Millions in UK facing hunger: Survey
Trussel Trust, a food bank charity, reveals that up to 11.3 million people are hungry in the United Kingdom.
Trussel Trust, a food bank charity, revealed on Wednesday that one in seven people in the UK experienced hunger last year as a result of a lack of funds.
The poll reveals that this amounted to an estimated 11.3 million people, which is more than twice the population of Scotland.
Researchers have linked food insecurity to the UK's rising cost of living problem, which has disproportionately affected racial and ethnic minorities, the disabled, and caregivers. This crisis shows no signs of ending anytime soon.
In its network, The Trussell Trust operates more than 1,200 food banks, or almost two-thirds of all food banks in the UK.
According to the organization, it sent a record 3 million food parcels in the year ending in March, a 37% increase and more than twice the number it did five years prior. The most recent findings, it continued, were "just the tip of the iceberg."
Around 7% of the British population was provided with charitable food support during mid-2022, while 71% were facing food shortages with no access to support.
“Food banks are not the answer when people are going without the essentials in one of the richest economies in the world. We need a social security system which provides protection and the dignity for people to cover their own essentials, such as food and bills,” Trussell Trust chief executive Emma Revie said.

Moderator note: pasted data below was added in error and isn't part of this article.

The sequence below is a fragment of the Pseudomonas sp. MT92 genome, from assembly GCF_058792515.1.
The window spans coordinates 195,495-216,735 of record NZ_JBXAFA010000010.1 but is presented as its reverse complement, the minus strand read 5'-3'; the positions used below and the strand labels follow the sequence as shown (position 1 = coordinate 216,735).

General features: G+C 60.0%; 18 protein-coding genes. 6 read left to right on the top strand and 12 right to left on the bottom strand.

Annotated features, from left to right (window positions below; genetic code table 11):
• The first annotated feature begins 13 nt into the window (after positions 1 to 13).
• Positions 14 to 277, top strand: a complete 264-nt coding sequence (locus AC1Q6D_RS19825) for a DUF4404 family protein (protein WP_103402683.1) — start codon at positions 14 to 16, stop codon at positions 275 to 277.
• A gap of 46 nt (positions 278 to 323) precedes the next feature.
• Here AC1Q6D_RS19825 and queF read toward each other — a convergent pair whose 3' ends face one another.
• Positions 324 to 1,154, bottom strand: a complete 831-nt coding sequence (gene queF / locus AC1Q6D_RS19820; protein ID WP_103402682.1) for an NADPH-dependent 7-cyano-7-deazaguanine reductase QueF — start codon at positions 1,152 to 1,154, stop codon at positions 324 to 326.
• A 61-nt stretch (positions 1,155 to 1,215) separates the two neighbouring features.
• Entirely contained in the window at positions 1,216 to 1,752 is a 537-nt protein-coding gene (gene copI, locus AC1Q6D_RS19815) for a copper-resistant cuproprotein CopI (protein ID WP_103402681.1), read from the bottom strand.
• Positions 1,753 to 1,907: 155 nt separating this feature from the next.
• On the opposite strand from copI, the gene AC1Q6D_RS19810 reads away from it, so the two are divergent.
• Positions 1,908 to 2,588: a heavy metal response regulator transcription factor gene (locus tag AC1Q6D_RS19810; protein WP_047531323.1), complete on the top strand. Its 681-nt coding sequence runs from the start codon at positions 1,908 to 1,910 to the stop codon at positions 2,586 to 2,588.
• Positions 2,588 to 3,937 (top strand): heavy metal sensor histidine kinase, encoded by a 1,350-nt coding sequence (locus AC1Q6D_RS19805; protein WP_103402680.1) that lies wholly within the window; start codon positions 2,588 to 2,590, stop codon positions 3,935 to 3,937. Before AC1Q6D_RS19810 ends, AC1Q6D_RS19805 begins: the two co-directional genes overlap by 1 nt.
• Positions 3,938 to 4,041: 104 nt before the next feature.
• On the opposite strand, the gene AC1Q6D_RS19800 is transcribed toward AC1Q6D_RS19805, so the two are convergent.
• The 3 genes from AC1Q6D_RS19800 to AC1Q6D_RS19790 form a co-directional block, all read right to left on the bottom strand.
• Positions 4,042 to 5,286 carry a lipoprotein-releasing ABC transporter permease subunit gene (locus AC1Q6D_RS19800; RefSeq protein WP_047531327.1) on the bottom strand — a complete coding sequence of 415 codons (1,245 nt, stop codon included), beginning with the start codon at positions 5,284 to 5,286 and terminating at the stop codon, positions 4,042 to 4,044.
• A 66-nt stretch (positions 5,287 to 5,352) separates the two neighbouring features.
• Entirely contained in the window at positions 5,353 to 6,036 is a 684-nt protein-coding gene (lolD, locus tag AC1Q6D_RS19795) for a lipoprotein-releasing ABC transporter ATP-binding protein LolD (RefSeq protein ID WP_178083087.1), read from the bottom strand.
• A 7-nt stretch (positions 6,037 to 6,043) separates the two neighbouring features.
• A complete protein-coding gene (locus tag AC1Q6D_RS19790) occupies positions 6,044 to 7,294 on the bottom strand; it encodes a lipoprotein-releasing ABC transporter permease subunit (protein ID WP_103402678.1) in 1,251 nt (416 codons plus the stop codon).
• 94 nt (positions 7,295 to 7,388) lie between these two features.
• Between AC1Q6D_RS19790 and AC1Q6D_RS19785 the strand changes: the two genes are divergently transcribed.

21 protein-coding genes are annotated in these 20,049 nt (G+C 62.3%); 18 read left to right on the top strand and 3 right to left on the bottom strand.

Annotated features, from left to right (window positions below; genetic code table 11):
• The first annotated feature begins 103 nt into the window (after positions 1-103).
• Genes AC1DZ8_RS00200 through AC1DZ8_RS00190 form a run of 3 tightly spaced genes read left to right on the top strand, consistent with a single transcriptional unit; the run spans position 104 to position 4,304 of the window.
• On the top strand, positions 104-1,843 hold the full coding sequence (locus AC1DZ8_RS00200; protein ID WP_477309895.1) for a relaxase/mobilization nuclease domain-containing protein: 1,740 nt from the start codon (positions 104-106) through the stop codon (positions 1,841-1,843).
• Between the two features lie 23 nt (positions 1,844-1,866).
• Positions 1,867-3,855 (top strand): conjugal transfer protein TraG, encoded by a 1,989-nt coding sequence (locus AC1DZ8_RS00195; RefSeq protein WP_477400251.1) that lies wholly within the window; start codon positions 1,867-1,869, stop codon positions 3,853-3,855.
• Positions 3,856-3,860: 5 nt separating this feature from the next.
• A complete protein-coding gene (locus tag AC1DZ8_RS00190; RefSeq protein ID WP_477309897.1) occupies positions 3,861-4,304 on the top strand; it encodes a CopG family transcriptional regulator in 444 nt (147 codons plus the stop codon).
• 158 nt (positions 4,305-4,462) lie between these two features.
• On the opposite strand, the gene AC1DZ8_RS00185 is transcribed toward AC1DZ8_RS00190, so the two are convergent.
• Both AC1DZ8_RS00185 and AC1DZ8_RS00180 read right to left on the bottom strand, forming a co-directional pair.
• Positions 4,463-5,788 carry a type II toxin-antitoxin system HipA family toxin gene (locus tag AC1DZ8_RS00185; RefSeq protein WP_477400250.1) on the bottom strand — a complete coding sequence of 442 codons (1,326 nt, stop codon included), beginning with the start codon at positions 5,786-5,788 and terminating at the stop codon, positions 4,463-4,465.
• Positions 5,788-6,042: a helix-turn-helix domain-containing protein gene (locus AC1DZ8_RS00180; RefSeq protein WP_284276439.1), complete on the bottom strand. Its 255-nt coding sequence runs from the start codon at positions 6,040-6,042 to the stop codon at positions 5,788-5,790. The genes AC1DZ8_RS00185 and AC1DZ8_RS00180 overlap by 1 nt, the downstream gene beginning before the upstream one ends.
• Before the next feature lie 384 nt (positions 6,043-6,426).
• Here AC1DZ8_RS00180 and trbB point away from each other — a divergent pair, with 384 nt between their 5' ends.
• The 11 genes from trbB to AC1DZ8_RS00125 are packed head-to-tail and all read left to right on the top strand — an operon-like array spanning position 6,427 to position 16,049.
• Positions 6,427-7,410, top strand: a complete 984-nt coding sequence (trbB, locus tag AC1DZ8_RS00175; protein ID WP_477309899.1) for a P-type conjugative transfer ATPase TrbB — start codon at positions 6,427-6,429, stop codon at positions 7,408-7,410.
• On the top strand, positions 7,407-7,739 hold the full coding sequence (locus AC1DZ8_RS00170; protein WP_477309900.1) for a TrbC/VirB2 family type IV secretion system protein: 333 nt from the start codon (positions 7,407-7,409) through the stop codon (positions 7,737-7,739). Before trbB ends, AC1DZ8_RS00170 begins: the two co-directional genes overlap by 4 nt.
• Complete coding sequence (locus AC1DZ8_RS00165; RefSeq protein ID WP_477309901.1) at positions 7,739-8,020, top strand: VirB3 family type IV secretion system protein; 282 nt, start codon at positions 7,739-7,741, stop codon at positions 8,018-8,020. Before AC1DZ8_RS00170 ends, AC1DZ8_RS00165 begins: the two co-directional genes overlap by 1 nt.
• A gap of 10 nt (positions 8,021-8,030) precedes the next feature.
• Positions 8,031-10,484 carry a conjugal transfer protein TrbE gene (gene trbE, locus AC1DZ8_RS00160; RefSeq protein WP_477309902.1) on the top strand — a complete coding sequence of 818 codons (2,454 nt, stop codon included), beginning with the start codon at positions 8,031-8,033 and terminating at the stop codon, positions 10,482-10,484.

Living standards in the UK are being squeezed more severely than at any point since records have been kept in the 1950s as soaring inflation erodes wage growth for employees across practically all economic sectors.
“This consistent upward trajectory exposes that it is weaknesses in the social security system that are driving food bank need, rather than just the pandemic or cost-of-living crisis,” the report said.
In May, food inflation in the world's sixth-largest economy was running at 18.3% and 14.6% in June, according to recent official data.
Despite government efforts to reduce inflation, consumer price increases in Britain continue to be high. Government officials and trade unions accuse supermarkets of "greedflation" and profiteering at the expense of customers.